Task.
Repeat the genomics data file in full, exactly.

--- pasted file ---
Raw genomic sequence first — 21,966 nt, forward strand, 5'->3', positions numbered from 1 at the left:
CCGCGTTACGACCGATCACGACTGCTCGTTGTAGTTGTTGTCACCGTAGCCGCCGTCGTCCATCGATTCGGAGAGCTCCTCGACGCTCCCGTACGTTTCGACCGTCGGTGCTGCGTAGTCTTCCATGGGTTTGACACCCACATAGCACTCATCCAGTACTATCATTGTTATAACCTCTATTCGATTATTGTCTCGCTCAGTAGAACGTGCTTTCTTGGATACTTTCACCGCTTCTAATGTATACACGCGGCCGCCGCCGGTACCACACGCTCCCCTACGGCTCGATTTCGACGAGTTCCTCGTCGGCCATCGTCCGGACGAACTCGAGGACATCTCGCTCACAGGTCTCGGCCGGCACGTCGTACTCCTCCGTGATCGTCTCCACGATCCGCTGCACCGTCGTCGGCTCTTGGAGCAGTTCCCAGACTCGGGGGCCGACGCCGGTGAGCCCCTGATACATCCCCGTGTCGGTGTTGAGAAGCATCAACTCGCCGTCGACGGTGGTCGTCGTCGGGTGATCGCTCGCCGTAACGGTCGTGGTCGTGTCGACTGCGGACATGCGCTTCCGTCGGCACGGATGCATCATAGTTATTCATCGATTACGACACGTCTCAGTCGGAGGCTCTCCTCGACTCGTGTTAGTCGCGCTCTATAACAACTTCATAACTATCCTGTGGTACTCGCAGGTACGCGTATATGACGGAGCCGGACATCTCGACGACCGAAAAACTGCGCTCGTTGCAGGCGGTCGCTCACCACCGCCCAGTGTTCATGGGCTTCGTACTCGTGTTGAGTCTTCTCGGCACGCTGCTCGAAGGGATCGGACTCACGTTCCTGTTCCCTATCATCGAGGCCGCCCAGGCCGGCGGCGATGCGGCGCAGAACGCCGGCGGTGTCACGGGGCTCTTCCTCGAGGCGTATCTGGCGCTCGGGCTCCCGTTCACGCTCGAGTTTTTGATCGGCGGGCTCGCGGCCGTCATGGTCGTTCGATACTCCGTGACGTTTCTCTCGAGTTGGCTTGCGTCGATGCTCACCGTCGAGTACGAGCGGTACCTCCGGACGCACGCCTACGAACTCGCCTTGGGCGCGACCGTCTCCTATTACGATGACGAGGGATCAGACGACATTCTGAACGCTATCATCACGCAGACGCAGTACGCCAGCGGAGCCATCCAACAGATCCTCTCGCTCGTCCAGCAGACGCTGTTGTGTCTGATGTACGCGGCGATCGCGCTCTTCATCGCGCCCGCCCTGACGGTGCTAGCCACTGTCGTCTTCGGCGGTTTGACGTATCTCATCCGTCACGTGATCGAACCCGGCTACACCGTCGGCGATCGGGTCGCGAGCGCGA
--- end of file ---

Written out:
Raw genomic sequence first — 21,966 nt, forward strand, 5'->3', positions numbered from 1 at the left:
CCGCGTTACGACCGATCACGACTGCTCGTTGTAGTTGTTGTCACCGTAGCCGCCGTCGTCCATCGATTCGGAGAGCTCCTCGACGCTCCCGTACGTTTCGACCGTCGGTGCTGCGTAGTCTTCCATGGGTTTGACACCCACATAGCACTCATCCAGTACTATCATTGTTATAACCTCTATTCGATTATTGTCTCGCTCAGTAGAACGTGCTTTCTTGGATACTTTCACCGCTTCTAATGTATACACGCGGCCGCCGCCGGTACCACACGCTCCCCTACGGCTCGATTTCGACGAGTTCCTCGTCGGCCATCGTCCGGACGAACTCGAGGACATCTCGCTCACAGGTCTCGGCCGGCACGTCGTACTCCTCCGTGATCGTCTCCACGATCCGCTGCACCGTCGTCGGCTCTTGGAGCAGTTCCCAGACTCGGGGGCCGACGCCGGTGAGCCCCTGATACATCCCCGTGTCGGTGTTGAGAAGCATCAACTCGCCGTCGACGGTGGTCGTCGTCGGGTGATCGCTCGCCGTAACGGTCGTGGTCGTGTCGACTGCGGACATGCGCTTCCGTCGGCACGGATGCATCATAGTTATTCATCGATTACGACACGTCTCAGTCGGAGGCTCTCCTCGACTCGTGTTAGTCGCGCTCTATAACAACTTCATAACTATCCTGTGGTACTCGCAGGTACGCGTATATGACGGAGCCGGACATCTCGACGACCGAAAAACTGCGCTCGTTGCAGGCGGTCGCTCACCACCGCCCAGTGTTCATGGGCTTCGTACTCGTGTTGAGTCTTCTCGGCACGCTGCTCGAAGGGATCGGACTCACGTTCCTGTTCCCTATCATCGAGGCCGCCCAGGCCGGCGGCGATGCGGCGCAGAACGCCGGCGGTGTCACGGGGCTCTTCCTCGAGGCGTATCTGGCGCTCGGGCTCCCGTTCACGCTCGAGTTTTTGATCGGCGGGCTCGCGGCCGTCATGGTCGTTCGATACTCCGTGACGTTTCTCTCGAGTTGGCTTGCGTCGATGCTCACCGTCGAGTACGAGCGGTACCTCCGGACGCACGCCTACGAACTCGCCTTGGGCGCGACCGTCTCCTATTACGATGACGAGGGATCAGACGACATTCTGAACGCTATCATCACGCAGACGCAGTACGCCAGCGGAGCCATCCAACAGATCCTCTCGCTCGTCCAGCAGACGCTGTTGTGTCTGATGTACGCGGCGATCGCGCTCTTCATCGCGCCCGCCCTGACGGTGCTAGCCACTGTCGTCTTCGGCGGTTTGACGTATCTCATCCGTCACGTGATCGAACCCGGCTACACCGTCGGCGATCGGGTCGCGAGCGCGA